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Notre Dame admits 3,410 students in most selective year yet

| Wednesday, April 3, 2019

Notre Dame has released its regular admission decisions, and with it the profile of the class of 2023 has started to take shape.

An increase of 1,825 students — about 9 percent — applied for this year’s application pool, comprising a record-breaking 22,200 applicants, Donald Bishop, the associate vice president for undergraduate enrollment, said.

Claire Kopischke | The Observer

The total number of applicants was not the only increase the admissions office noted. Applications for students with the highest academic credentials also increased by 22 percent.

“This was by far our most competitive and selective year,” Bishop said. “There were students that we would admit just two or three years ago, that we just couldn’t admit now.”

The class is currently composed of 3,410 admitted students from 2,050 different high schools. The types of high schools admitted students came from also displayed some diversity, with 47 percent of admits coming from public schools, 34 percent coming from Catholic schools and 19 percent coming from private or charter schools, Bishop said.

Test scores and good grades are far from the only factors that go into the admission decision process, Bishop said. The process involves various factors, like the needs of the University’s various colleges and athletic programs, the diversity of the applicant pool, the academic and personal interests of applicants and other more qualitative factors.

“Top colleges are looking for students who won’t treat this as the biggest achievement of their life,” Bishop said. “It’s just the next step and they want to use the college as a vehicle to get smarter, to get more creative and to enjoy learning more.”

Bishop said some applicants have a great transcript on paper but do not truly want to become better students and people.

“So there is a group of applicants that have exceptional credentials but actually don’t have the motivation to become better, they’re just trying to outperform everybody,” Bishop said. “The new elite student is coming up with their own questions, they’re less enamored with and driven by coming up with the answers to whatever questions they think are going to be asked and they are a lot more interested in developing their own questions.”

The admissions office is not solely concerned with making the final admit decisions, but consider how and where efforts could be made to cultivate a better applicant pool.

“As famous as Notre Dame is, we don’t want to just draw applicants that somehow have heard about Notre Dame,” Bishop said. “We’re typically under-represented in groups that don’t know as much about the University. We want leaders from all these different socioeconomic groups, so if they go back to their home environments, Notre Dame has a role in building leaders in all communities — not just necessarily limited to who already knew about Notre Dame.”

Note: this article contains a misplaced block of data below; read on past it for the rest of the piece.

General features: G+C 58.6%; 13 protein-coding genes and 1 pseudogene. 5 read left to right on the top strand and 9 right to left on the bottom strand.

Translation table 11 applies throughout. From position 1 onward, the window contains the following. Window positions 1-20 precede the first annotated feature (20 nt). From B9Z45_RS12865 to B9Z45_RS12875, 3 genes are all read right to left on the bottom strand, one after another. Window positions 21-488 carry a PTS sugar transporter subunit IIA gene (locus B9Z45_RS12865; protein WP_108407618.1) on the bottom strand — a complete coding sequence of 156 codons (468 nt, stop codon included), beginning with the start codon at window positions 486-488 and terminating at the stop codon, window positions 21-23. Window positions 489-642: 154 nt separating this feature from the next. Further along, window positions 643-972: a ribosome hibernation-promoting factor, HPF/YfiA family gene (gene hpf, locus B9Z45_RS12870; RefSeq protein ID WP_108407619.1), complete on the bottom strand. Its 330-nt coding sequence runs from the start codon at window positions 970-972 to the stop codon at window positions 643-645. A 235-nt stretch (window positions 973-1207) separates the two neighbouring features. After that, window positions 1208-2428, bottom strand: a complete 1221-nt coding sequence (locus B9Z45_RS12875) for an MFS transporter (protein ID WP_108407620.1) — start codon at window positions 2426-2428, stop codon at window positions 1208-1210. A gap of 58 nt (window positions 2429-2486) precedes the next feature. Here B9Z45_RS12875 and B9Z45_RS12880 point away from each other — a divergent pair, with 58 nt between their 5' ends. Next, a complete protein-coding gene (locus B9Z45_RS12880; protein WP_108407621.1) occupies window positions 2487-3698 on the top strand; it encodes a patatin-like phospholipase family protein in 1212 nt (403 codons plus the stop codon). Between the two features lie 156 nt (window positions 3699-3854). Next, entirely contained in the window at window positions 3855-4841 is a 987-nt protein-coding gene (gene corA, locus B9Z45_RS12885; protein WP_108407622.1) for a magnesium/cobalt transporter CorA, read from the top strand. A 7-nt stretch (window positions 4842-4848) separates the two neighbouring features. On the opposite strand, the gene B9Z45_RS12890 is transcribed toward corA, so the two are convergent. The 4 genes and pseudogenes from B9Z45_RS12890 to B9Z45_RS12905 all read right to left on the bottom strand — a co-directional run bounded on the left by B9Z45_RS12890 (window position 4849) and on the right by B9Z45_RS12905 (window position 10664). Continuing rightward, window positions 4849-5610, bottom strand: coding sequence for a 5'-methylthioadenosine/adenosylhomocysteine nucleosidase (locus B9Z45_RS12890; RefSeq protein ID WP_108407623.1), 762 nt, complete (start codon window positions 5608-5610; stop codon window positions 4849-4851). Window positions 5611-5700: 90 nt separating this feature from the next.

To help combat this issue, the University has started working with groups like the American Talent Initiative, Cristo Rey and QuestBridge — all of which try to find high-ability, low-income students and provide them with a richer view and greater degree of interaction with top colleges.

“QuestBridge is probably our largest relationship — we’ll probably have over a hundred students in the fall who came through the QuestBridge process,” Bishop said. 

The University is also interested in increasing representation in students and applicants. While more diverse representation overall has been on the rise, there are still groups that appear to be underrepresented.

“If you look at the non-white United States students of color, we’re at about 26 [or] 27 percent,” Bishop said. “Ten years ago we were at about 16 percent [or] 17 percent, so we’ve grown there and we’ve also grown in international [students] and we want to grow more. We also want to grow in first generation and low-income [students]. We are, in our opinion, underrepresented there compared to our peers.”

Bishop also said that the recent college admissions scandal, while it didn’t involve Notre Dame, has caused the University and other top schools to take a look at their admissions processes.

“I think all of the top schools are really evaluating what sort of mechanisms have people use to maybe distort their profiles,” Bishop said. We looked very quickly at our pool and we felt that we did our due diligence. We have every year found some students fraudulently applying, and when we catch that we dismiss their application. There’s not many cases of that, but each year there are several.”

The incoming class of 2023 was not only record setting in its academic qualifications, but also exhibited a couple of characteristic differences overall from previous classes.

“We’re looking for students who will also use School of Global Affairs, I think that’s been a big gain,” Bishop said. “We promoted the creativity side of Notre Dame more, and we looked for students who were responsive to that.”

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